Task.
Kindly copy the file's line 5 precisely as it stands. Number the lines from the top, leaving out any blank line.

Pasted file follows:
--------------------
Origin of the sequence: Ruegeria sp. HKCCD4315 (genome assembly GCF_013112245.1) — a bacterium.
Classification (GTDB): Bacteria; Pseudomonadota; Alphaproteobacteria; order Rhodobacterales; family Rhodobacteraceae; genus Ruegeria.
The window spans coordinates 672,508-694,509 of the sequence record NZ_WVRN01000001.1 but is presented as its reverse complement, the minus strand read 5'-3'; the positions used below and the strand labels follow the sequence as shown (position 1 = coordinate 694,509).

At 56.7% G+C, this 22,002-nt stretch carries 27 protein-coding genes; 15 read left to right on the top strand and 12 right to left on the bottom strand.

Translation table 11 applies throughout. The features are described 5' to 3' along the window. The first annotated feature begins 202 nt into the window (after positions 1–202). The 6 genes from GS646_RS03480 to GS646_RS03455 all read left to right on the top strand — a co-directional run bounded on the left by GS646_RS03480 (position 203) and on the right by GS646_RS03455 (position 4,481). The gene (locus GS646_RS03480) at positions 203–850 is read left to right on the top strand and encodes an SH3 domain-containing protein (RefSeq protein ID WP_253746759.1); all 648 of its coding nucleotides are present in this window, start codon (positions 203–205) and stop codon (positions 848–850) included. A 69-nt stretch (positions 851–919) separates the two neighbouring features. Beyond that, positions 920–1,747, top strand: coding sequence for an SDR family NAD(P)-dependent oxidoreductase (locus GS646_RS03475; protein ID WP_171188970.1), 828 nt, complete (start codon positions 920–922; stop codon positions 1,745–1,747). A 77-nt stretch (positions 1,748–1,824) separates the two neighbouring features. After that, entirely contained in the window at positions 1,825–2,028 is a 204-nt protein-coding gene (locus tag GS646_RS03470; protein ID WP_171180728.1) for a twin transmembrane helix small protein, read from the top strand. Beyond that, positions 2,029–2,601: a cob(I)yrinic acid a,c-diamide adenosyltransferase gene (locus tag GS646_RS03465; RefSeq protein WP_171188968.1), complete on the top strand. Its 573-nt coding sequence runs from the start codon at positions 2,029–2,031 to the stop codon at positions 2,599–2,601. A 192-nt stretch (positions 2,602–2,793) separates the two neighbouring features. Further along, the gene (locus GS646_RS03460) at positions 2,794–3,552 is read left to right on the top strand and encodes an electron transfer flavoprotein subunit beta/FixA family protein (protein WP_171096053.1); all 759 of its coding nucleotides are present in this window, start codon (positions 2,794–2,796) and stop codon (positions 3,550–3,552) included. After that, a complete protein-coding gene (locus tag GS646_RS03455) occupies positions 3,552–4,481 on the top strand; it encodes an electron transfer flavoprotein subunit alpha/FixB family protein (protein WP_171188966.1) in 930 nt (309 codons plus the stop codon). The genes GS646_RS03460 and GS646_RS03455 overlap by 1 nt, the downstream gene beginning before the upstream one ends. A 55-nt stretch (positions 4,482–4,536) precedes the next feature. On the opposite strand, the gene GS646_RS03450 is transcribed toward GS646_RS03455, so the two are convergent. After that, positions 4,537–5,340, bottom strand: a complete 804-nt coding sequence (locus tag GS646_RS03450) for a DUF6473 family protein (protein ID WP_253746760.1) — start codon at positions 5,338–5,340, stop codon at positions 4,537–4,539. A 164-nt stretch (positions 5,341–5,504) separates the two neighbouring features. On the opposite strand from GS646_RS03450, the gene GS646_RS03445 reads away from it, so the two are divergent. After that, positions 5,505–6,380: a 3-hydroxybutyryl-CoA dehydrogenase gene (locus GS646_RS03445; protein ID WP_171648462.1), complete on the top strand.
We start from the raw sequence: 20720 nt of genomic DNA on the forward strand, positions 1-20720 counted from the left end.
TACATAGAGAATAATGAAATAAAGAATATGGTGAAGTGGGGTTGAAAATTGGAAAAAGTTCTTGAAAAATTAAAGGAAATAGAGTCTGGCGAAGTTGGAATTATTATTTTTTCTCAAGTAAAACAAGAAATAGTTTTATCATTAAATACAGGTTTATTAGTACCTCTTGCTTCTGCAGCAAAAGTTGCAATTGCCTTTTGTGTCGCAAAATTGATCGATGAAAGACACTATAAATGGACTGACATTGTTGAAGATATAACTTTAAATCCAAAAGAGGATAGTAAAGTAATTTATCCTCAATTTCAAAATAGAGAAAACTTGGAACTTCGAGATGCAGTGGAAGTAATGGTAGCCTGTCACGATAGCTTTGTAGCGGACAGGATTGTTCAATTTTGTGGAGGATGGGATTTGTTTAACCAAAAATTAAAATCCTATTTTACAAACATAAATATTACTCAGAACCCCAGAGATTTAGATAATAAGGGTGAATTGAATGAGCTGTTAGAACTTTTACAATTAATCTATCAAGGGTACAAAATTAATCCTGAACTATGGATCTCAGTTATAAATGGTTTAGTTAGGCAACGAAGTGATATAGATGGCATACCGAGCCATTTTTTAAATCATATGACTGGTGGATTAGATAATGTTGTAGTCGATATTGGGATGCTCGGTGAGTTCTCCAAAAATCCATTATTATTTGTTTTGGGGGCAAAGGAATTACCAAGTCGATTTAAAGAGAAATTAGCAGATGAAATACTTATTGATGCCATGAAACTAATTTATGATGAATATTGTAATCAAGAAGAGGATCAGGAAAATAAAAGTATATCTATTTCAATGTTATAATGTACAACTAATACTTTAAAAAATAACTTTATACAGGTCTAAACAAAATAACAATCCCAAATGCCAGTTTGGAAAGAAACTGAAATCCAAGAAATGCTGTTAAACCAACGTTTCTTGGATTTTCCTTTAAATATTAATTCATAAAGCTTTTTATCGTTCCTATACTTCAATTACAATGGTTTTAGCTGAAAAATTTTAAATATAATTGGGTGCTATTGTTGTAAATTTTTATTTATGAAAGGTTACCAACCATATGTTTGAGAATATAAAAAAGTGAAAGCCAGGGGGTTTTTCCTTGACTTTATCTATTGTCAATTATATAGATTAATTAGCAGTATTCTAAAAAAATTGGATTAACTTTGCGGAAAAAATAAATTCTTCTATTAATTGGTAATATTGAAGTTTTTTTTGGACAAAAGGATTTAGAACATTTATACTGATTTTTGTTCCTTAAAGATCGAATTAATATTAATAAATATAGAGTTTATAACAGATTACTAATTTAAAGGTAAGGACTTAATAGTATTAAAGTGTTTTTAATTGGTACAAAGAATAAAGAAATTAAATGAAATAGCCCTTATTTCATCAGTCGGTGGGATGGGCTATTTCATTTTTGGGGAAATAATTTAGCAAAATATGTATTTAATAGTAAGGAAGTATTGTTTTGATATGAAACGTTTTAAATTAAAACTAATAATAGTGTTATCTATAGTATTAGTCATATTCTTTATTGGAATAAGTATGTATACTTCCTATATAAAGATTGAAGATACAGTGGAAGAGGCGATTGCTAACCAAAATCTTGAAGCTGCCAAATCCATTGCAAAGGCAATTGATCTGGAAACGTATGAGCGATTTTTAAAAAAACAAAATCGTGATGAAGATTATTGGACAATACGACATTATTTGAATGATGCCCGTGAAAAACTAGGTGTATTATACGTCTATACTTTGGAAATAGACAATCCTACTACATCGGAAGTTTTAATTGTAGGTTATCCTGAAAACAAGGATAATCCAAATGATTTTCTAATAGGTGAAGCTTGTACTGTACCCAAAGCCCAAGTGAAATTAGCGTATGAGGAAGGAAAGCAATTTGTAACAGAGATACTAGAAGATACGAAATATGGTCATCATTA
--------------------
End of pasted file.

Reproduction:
Translation table 11 applies throughout. The features are described 5' to 3' along the window. The first annotated feature begins 202 nt into the window (after positions 1–202). The 6 genes from GS646_RS03480 to GS646_RS03455 all read left to right on the top strand — a co-directional run bounded on the left by GS646_RS03480 (position 203) and on the right by GS646_RS03455 (position 4,481). The gene (locus GS646_RS03480) at positions 203–850 is read left to right on the top strand and encodes an SH3 domain-containing protein (RefSeq protein ID WP_253746759.1); all 648 of its coding nucleotides are present in this window, start codon (positions 203–205) and stop codon (positions 848–850) included. A 69-nt stretch (positions 851–919) separates the two neighbouring features. Beyond that, positions 920–1,747, top strand: coding sequence for an SDR family NAD(P)-dependent oxidoreductase (locus GS646_RS03475; protein ID WP_171188970.1), 828 nt, complete (start codon positions 920–922; stop codon positions 1,745–1,747). A 77-nt stretch (positions 1,748–1,824) separates the two neighbouring features. After that, entirely contained in the window at positions 1,825–2,028 is a 204-nt protein-coding gene (locus tag GS646_RS03470; protein ID WP_171180728.1) for a twin transmembrane helix small protein, read from the top strand. Beyond that, positions 2,029–2,601: a cob(I)yrinic acid a,c-diamide adenosyltransferase gene (locus tag GS646_RS03465; RefSeq protein WP_171188968.1), complete on the top strand. Its 573-nt coding sequence runs from the start codon at positions 2,029–2,031 to the stop codon at positions 2,599–2,601. A 192-nt stretch (positions 2,602–2,793) separates the two neighbouring features. Further along, the gene (locus GS646_RS03460) at positions 2,794–3,552 is read left to right on the top strand and encodes an electron transfer flavoprotein subunit beta/FixA family protein (protein WP_171096053.1); all 759 of its coding nucleotides are present in this window, start codon (positions 2,794–2,796) and stop codon (positions 3,550–3,552) included. After that, a complete protein-coding gene (locus tag GS646_RS03455) occupies positions 3,552–4,481 on the top strand; it encodes an electron transfer flavoprotein subunit alpha/FixB family protein (protein WP_171188966.1) in 930 nt (309 codons plus the stop codon). The genes GS646_RS03460 and GS646_RS03455 overlap by 1 nt, the downstream gene beginning before the upstream one ends. A 55-nt stretch (positions 4,482–4,536) precedes the next feature. On the opposite strand, the gene GS646_RS03450 is transcribed toward GS646_RS03455, so the two are convergent. After that, positions 4,537–5,340, bottom strand: a complete 804-nt coding sequence (locus tag GS646_RS03450) for a DUF6473 family protein (protein ID WP_253746760.1) — start codon at positions 5,338–5,340, stop codon at positions 4,537–4,539. A 164-nt stretch (positions 5,341–5,504) separates the two neighbouring features. On the opposite strand from GS646_RS03450, the gene GS646_RS03445 reads away from it, so the two are divergent. After that, positions 5,505–6,380: a 3-hydroxybutyryl-CoA dehydrogenase gene (locus GS646_RS03445; protein ID WP_171648462.1), complete on the top strand.